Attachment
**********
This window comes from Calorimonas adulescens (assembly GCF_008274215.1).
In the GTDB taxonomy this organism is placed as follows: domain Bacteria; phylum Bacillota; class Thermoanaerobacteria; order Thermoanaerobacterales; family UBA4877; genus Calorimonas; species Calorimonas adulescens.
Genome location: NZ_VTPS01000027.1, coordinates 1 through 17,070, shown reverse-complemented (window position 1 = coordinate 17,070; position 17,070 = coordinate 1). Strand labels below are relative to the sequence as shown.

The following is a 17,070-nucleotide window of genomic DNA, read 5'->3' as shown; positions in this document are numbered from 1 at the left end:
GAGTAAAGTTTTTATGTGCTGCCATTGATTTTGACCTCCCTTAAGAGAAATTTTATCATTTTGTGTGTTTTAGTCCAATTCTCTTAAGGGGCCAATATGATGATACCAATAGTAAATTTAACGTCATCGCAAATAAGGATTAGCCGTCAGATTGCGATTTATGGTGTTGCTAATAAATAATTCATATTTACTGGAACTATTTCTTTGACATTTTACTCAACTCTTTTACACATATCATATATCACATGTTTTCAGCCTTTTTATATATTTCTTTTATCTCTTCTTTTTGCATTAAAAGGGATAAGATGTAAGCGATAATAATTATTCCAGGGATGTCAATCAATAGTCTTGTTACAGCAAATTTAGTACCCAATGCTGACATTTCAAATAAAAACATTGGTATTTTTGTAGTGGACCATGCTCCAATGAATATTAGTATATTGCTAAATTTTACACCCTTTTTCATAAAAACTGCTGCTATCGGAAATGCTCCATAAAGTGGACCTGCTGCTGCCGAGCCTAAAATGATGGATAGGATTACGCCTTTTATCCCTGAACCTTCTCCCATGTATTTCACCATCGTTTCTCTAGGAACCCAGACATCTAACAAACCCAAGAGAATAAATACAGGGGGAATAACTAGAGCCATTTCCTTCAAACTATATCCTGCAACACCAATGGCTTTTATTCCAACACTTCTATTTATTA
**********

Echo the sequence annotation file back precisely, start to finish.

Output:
This window comes from Calorimonas adulescens (assembly GCF_008274215.1).
In the GTDB taxonomy this organism is placed as follows: domain Bacteria; phylum Bacillota; class Thermoanaerobacteria; order Thermoanaerobacterales; family UBA4877; genus Calorimonas; species Calorimonas adulescens.
Genome location: NZ_VTPS01000027.1, coordinates 1 through 17,070, shown reverse-complemented (window position 1 = coordinate 17,070; position 17,070 = coordinate 1). Strand labels below are relative to the sequence as shown.

The following is a 17,070-nucleotide window of genomic DNA, read 5'->3' as shown; positions in this document are numbered from 1 at the left end:
GAGTAAAGTTTTTATGTGCTGCCATTGATTTTGACCTCCCTTAAGAGAAATTTTATCATTTTGTGTGTTTTAGTCCAATTCTCTTAAGGGGCCAATATGATGATACCAATAGTAAATTTAACGTCATCGCAAATAAGGATTAGCCGTCAGATTGCGATTTATGGTGTTGCTAATAAATAATTCATATTTACTGGAACTATTTCTTTGACATTTTACTCAACTCTTTTACACATATCATATATCACATGTTTTCAGCCTTTTTATATATTTCTTTTATCTCTTCTTTTTGCATTAAAAGGGATAAGATGTAAGCGATAATAATTATTCCAGGGATGTCAATCAATAGTCTTGTTACAGCAAATTTAGTACCCAATGCTGACATTTCAAATAAAAACATTGGTATTTTTGTAGTGGACCATGCTCCAATGAATATTAGTATATTGCTAAATTTTACACCCTTTTTCATAAAAACTGCTGCTATCGGAAATGCTCCATAAAGTGGACCTGCTGCTGCCGAGCCTAAAATGATGGATAGGATTACGCCTTTTATCCCTGAACCTTCTCCCATGTATTTCACCATCGTTTCTCTAGGAACCCAGACATCTAACAAACCCAAGAGAATAAATACAGGGGGAATAACTAGAGCCATTTCCTTCAAACTATATCCTGCAACACCAATGGCTTTTATTCCAACACTTCTATTTATTA